- 4 tbsp Amaretto, divided
- 2 tbsp cocoa powder, for dusting
- Separate the eggs, placing yolks in one large mixing bowl and the whites in another large bowl.
- Beat the egg yolks with 4 tbsp sugar on medium speed until light yellow and creamy and doubled in volume, about 8 minutes.
- Add the mascarpone and 2 tbsp of amaretto and continue beating on low until combined and smooth. Store in refrigerator during next step.
- Beat the egg whites on medium to high until medium-stiff peaks form.
- Fold the egg whites into the mascarpone mixture. Fold gently until fully incorporated, making sure to keep the mixture light and fluffy.
- Combine the espresso and remaining 2 tbsp amaretto in a bowl large enough to dip the lady finger cookies.
- Make the first layer of savoiardi (lady fingers) in the bottom of a 14 x 9 glass dish (6 cup, rectangular pyrex works perfectly for this) by carefully dipping the lady finger cookies one at a time into the coffee mixture for about 5 seconds each. Hold the cookie flat and dip into the liquid so that only half of the cookie is submerged. If the savoiardi has a sugar coated side, dip that side into the coffee. Continue adding the lady fingers until the bottom of the pan is covered.
- Carefully spoon half the egg-mascarpone filling on top of the bottom layer of soaked cookies and smooth it out evenly across the pan.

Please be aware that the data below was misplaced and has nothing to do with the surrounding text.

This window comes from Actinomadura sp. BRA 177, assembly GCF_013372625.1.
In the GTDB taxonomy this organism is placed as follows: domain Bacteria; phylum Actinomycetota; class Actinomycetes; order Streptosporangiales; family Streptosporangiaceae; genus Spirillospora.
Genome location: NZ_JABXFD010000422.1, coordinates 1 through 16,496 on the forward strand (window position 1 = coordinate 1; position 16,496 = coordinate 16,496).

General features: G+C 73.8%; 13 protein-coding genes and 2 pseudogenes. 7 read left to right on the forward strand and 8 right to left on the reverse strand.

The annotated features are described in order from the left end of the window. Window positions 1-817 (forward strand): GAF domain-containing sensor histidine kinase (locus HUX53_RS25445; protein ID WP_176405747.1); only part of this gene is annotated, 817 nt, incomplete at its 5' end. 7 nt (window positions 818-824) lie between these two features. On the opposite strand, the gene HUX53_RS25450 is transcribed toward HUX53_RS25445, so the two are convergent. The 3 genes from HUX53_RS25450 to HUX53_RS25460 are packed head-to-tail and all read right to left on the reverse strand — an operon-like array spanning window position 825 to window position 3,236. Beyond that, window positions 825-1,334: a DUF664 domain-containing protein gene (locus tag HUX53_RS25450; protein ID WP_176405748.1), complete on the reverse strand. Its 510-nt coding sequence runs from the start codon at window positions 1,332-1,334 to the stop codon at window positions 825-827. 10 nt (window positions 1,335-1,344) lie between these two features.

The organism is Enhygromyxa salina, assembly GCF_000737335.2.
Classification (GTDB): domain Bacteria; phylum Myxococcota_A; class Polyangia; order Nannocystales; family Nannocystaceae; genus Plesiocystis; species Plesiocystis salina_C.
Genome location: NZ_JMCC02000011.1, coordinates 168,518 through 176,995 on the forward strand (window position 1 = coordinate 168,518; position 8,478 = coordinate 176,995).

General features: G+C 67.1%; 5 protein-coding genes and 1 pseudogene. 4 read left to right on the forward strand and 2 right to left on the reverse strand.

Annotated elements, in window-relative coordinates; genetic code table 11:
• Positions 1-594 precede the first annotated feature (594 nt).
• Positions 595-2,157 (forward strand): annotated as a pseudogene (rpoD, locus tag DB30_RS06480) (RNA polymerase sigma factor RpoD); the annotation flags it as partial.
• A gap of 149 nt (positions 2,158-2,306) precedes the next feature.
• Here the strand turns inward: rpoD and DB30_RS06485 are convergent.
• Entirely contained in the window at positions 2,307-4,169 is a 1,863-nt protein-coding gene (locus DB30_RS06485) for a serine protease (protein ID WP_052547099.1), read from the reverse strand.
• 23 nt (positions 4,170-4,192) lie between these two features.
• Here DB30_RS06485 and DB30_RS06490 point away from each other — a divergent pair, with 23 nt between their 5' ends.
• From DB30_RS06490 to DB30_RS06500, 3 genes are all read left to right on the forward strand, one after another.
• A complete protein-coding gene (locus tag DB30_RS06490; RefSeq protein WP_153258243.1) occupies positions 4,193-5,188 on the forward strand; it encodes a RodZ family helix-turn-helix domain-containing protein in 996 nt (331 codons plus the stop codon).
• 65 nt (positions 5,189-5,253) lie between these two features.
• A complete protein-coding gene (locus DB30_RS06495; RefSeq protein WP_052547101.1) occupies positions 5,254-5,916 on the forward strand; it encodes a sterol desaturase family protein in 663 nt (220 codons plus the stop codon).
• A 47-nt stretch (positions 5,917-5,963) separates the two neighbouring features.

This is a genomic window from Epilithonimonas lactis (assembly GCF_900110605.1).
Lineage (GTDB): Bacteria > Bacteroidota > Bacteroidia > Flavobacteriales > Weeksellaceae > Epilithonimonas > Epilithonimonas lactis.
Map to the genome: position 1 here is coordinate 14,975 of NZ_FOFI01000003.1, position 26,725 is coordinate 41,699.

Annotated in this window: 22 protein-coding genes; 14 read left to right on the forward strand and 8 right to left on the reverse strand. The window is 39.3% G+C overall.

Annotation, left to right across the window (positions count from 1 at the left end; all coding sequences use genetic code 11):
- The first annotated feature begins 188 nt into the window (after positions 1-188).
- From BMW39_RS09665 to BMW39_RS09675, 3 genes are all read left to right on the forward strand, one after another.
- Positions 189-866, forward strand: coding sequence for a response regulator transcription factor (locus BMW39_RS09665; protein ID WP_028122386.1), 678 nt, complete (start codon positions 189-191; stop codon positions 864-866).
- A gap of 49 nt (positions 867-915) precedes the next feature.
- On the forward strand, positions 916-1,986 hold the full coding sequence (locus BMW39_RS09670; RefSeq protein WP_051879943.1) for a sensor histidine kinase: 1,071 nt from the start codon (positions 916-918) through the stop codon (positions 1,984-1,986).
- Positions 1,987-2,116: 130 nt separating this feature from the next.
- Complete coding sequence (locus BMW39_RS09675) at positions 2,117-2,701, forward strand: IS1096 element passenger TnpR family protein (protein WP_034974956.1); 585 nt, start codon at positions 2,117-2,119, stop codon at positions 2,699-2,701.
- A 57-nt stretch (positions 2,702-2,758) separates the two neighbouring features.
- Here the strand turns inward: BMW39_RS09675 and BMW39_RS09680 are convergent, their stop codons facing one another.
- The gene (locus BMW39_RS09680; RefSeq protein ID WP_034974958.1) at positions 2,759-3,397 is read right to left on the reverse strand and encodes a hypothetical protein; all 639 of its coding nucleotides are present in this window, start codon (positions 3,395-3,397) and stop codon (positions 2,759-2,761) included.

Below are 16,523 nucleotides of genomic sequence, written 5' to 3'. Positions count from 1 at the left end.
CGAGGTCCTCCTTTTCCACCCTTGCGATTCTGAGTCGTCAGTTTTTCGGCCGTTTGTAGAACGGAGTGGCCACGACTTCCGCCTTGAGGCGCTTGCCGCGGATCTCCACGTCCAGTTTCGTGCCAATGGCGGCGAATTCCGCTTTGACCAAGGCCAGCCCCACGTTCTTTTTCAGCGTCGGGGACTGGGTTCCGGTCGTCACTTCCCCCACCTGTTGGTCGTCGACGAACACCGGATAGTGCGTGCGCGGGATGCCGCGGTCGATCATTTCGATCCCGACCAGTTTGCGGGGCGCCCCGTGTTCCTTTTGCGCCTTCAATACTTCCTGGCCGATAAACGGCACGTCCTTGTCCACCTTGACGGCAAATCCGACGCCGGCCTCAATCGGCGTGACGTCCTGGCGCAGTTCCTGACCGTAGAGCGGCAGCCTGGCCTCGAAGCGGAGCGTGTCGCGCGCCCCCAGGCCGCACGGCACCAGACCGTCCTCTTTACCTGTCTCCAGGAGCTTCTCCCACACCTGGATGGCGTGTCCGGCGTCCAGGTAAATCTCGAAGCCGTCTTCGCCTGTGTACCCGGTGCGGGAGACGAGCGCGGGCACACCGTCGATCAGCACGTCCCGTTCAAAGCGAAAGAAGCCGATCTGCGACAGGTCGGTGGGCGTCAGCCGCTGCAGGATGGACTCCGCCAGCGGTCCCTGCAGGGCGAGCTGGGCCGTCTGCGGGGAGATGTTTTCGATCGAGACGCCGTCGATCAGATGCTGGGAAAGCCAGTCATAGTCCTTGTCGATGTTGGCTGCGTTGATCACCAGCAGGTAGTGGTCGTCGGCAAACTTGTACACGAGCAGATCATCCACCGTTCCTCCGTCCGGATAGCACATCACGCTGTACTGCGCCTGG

- Add the second layer of lightly soaked savoiardi cookies using the same method as above.
- Spoon in the remaining filling and smooth it out evenly across the second layer of cookies.
- Dust evenly across the top layer with cocoa powder.
- Cover with plastic wrap and refrigerate for at least 4 hours.
- Dust lightly with more cocoa powder before serving.
- If you prefer to use cooked egg in your tiramisu, perform step 2 over a double boiler with simmering water below. Substitute 1 cup heavy cream for the egg whites and beat the cream to stiff peaks.
- To make alcohol free tiramisu, just omit the amaretto.
- Play around with the flavor by substituting the amaretto with other flavored liqueurs, plum brandy, or spiced rum.
- You can substitute grated semi-sweet chocolate for the cocoa powder.
If you should find yourself in Taormina, eating at Ristorante Tiramisu, and you you need a place to spend the night, why not try out one of these excellent options…
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Author Bio: Jim Vail, is a travel, food, and video creator and a perpetual traveler who has been travel writing for over 14 years. For many years he lived overseas in Germany, Japan, Turkey, South Korea, and the Netherlands, and he’s visited over 90 countries.